In a proposal leaked to the media (and written about at many outlets including here at Last Out Media), it was made known earlier this week that Major League Baseball had been in talks with the Major League Baseball Players Union on the potential to not only delay the start of the 2021 season, but to shorten its length to 154 games in an effort to extend the playoffs an additional round. That additional round is presumed to resemble the playoffs that were put in place in 2020.
In the end, all of that talk about changing the season structure was just exactly that. Talk. The Union has given the owners their fair consideration but felt no comfort in changing their schedules this shortly before Spring Training begins. With pitchers prepping for 6+ months of stress on their arms and everyone eager to get settled into their routine the issue was just that. Settled. Baseball will begin on schedule, play in full (or at least attempt to) and will not return to the additional playoff round that while intriguing in 2020 in a short season, just isn’t in the right spirit of Major League Baseball under regular circumstances.
These extended playoff proposals are important to bring up, because it is doubtful that this past week’s kibosh will be the last we hear of them. At this point, after more than 120 years of existence with either 154 or 162 games per team, baseball’s regular season is old news. Technology and media have pushed us in this direction. On any given night between April and September, there are likely to be fifteen regular season baseball games going on. This circumstance has taken the national pastime from shared country-wide experience to regional entertainment staple over the course of the second half of its existence. If a given fan watches all of his team’s 162 games at an average of about three hours per game, that’s nearly 500 hours of baseball over the course of a summer. For context, modern video gamers (a pastime held close to the heart of the younger generation that baseball struggles to captivate at times) can sink anywhere from 20 to 100 hours into a single game before moving onto something new. 500 hours may not be unheard of but is certainly uncommon.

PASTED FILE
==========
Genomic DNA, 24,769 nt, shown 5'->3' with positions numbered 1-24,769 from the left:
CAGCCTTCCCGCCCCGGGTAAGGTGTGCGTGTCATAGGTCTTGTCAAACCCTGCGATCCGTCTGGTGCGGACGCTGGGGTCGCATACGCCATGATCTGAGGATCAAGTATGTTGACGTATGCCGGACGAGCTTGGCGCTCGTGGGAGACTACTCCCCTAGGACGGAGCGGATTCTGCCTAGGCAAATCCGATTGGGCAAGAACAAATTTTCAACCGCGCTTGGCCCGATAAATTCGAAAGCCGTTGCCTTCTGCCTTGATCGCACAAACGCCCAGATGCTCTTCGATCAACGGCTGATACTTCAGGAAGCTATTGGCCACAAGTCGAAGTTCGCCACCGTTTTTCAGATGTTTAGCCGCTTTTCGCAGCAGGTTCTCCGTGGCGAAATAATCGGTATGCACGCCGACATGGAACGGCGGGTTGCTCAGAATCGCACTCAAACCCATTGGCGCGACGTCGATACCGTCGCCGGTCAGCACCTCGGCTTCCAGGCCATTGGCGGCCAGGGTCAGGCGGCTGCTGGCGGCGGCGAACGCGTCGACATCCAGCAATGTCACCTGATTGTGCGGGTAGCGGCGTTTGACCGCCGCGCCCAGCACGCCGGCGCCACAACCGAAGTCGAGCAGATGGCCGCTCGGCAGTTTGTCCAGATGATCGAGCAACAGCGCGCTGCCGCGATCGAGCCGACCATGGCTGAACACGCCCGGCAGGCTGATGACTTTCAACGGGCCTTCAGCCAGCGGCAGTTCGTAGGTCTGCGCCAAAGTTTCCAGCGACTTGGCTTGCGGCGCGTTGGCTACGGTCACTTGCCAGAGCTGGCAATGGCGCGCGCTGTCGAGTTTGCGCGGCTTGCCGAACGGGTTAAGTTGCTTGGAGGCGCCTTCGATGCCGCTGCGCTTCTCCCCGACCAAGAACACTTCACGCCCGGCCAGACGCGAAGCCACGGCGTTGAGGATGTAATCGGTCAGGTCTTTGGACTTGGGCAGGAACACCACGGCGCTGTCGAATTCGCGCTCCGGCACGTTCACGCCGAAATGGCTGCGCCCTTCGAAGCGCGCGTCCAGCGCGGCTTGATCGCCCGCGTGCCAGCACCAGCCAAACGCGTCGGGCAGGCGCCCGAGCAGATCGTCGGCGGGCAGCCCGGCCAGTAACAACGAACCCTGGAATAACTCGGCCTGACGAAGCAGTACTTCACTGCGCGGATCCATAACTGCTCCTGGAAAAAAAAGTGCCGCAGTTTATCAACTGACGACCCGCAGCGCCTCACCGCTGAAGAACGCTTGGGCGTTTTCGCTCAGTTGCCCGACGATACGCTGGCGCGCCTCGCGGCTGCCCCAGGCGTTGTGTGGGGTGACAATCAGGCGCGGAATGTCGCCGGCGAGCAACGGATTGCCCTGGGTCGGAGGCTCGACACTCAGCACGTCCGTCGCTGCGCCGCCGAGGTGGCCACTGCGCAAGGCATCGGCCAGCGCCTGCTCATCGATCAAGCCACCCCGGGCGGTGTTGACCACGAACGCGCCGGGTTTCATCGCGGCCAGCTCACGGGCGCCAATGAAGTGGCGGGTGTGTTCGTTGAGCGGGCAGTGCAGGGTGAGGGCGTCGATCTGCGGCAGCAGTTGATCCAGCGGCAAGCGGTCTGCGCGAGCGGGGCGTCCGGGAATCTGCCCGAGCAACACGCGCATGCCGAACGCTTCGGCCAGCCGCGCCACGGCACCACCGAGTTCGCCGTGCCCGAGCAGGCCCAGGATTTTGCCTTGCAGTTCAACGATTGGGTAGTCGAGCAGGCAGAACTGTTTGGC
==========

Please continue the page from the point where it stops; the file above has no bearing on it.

And that’s all assuming that this fan is really going to watch their team six nights a week for six months straight with all the modern entertainment options that exist today. In 1961, the same year that MLB expanded its geographic and seasonal footprint there were only three television networks. Today the average American has access to four streaming services with countless content.
Many people love baseball and genuinely can’t get enough of it, but there is still a reality to reckon with. On a night-to-night basis, the regular season is a time sink without even considering the Saturday Game of the Week, Sunday Night Baseball on ESPN or an MLB.TV subscription.
In this context, it can become understandable why MLB wants fewer regular season games. Calling the professional baseball market oversaturated would be a gigantic understatement. Would more scarcity in the season lead to increased impact on a game-to-game basis, perhaps more eyeballs, and therefore perhaps more revenue? No specific study proves this, but it’s certainly seems to make sense.
What is an even bigger boon though is the playoffs. The MLB Playoffs as a function of our sports society have become awfully similar to what March Madness is for college basketball. If you’re a casual fan, the type that doesn’t even sink a tenth of that 500 hours into their local team, you often just want to be woken up when the post-season tournament begins.
This makes sense too. The playoffs have those missing pieces that the regular season doesn’t have. Each game has immense impact, and without other games to cause a distraction, no one’s attention is diverted from this one product or broadcast. The playoffs make MLB a ton of money. To these points, while the average regular season night where every team is playing will lead to just over 3 million viewers of Major League Baseball based on 2020 data, the 2020 World Series averaged just under 10 million sets of eyeballs per night. Its fair to say the playoffs bring in multiple times as many customers as the regular season does.